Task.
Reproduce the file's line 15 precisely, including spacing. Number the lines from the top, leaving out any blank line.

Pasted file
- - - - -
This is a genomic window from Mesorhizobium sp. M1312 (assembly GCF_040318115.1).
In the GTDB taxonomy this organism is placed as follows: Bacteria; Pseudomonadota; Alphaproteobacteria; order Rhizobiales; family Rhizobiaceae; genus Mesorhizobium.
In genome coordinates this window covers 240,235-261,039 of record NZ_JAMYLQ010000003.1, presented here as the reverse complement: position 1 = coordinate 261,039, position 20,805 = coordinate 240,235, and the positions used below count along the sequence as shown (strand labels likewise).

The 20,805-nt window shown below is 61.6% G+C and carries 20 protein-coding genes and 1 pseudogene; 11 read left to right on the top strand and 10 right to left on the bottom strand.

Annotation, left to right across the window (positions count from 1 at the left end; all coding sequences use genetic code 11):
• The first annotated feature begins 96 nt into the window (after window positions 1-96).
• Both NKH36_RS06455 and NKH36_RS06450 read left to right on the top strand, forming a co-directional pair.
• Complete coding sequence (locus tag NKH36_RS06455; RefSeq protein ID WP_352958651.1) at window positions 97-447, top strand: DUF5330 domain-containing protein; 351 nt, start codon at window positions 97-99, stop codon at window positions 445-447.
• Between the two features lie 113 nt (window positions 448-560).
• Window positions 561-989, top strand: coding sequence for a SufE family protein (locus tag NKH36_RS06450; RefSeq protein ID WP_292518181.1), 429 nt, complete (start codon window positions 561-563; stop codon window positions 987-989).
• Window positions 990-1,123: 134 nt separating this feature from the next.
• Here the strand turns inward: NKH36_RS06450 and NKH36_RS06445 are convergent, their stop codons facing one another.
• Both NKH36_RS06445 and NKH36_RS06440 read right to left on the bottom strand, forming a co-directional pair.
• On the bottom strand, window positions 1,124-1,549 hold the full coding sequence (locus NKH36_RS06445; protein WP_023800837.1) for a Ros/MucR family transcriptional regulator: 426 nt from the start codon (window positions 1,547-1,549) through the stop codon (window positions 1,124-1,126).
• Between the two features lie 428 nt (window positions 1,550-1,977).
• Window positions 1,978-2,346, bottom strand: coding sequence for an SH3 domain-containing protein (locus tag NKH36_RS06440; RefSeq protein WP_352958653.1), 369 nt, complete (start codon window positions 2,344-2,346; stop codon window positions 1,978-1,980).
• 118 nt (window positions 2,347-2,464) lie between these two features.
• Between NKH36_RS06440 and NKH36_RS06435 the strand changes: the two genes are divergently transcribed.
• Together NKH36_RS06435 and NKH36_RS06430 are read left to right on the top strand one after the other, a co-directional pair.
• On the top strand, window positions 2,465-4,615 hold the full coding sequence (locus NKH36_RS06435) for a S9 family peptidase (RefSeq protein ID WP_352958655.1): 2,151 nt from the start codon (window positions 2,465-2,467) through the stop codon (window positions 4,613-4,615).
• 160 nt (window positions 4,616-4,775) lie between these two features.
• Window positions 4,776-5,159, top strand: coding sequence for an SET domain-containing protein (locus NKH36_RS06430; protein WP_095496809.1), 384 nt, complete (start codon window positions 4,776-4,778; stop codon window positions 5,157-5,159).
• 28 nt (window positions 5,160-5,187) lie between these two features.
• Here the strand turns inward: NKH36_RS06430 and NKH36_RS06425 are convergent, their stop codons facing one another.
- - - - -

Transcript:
• Between the two features lie 428 nt (window positions 1,550-1,977).